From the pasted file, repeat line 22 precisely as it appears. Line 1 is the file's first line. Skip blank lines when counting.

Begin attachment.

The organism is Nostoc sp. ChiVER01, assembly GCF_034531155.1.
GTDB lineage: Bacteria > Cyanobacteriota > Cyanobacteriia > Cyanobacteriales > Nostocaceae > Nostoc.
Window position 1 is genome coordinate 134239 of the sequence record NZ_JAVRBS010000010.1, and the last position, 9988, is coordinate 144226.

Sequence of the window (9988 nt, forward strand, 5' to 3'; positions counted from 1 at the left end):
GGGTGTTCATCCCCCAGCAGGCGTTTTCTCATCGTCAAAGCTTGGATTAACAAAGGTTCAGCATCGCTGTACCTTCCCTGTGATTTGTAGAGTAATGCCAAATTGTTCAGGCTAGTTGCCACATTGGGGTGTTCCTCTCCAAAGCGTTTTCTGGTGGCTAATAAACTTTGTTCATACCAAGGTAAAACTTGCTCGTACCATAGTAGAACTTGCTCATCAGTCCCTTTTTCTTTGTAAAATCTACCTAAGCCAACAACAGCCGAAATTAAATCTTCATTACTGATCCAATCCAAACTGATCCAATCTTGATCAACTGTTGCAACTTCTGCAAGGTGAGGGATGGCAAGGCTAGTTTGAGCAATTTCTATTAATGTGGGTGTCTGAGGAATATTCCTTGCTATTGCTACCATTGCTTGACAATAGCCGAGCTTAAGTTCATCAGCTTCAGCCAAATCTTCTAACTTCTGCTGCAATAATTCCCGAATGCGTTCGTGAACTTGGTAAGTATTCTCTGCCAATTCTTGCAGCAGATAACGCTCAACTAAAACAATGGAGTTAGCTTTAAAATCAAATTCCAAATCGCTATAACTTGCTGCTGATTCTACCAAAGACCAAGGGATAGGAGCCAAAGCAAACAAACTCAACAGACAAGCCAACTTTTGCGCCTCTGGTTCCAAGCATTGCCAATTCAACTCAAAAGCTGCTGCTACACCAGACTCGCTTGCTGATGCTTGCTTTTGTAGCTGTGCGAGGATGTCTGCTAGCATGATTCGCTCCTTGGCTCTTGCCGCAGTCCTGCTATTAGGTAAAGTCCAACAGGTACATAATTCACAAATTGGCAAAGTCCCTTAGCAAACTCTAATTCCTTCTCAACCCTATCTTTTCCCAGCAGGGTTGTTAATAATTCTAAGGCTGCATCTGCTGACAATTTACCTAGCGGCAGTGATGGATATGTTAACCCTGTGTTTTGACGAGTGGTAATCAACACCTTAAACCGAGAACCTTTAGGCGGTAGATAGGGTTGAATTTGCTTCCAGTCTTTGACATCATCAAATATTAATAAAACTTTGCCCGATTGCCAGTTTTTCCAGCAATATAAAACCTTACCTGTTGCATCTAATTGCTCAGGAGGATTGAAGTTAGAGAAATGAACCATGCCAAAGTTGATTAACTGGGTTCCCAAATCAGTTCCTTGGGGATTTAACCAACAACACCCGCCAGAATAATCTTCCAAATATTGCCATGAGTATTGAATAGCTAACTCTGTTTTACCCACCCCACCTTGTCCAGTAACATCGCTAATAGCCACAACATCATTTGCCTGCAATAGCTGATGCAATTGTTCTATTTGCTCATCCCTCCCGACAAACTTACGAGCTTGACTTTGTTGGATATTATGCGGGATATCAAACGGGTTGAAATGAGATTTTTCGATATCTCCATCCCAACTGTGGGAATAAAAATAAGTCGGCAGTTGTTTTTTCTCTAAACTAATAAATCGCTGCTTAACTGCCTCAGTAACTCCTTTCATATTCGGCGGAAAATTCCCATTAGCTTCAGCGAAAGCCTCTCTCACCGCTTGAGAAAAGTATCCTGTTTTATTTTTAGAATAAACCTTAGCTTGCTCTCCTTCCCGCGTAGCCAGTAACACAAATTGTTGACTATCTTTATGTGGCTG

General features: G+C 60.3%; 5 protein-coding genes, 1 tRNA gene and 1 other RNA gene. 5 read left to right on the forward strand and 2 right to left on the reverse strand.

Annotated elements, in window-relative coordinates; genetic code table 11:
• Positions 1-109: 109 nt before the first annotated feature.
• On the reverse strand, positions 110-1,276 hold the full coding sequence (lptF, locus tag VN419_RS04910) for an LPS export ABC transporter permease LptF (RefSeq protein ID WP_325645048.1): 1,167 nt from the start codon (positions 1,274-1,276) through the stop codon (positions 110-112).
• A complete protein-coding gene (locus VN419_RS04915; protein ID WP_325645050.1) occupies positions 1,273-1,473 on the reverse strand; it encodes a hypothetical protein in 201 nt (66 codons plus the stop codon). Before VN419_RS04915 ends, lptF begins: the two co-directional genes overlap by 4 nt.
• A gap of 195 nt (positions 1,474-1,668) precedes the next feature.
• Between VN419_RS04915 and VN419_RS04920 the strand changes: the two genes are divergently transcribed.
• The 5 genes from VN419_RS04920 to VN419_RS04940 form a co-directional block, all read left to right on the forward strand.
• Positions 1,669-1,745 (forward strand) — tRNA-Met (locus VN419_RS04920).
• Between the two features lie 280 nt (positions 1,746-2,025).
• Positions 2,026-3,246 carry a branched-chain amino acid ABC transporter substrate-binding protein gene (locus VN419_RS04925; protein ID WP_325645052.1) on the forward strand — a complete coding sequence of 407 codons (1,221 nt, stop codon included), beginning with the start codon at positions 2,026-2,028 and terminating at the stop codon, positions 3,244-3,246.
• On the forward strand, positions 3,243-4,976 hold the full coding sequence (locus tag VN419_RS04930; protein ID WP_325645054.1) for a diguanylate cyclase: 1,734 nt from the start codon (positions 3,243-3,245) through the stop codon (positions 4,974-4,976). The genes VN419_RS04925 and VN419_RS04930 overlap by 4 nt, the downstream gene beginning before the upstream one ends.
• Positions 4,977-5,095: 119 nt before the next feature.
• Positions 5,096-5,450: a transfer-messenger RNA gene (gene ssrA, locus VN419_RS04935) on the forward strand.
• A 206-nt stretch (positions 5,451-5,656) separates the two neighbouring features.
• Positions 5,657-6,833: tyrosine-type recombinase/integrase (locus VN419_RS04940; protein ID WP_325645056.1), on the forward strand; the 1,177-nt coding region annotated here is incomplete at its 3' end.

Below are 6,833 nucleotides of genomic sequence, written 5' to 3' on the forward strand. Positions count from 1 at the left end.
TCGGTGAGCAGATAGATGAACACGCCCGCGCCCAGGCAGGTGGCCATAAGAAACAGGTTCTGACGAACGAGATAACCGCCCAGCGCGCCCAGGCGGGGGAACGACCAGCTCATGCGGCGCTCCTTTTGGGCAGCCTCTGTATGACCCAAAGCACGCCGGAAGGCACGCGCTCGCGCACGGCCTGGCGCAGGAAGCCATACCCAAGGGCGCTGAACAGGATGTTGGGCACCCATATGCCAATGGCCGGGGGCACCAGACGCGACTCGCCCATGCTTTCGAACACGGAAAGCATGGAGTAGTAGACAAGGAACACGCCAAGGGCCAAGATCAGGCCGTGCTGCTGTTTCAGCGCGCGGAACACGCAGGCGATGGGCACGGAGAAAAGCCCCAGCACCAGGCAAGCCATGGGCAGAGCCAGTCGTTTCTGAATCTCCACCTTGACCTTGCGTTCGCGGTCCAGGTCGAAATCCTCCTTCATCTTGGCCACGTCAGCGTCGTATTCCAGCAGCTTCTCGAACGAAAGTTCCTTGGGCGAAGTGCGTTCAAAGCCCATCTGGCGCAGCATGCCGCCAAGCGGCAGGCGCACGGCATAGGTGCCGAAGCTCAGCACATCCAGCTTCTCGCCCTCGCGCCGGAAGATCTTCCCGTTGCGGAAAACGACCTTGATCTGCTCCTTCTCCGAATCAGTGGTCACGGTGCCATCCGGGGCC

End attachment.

Below are 6,833 nucleotides of genomic sequence, written 5' to 3' on the forward strand. Positions count from 1 at the left end.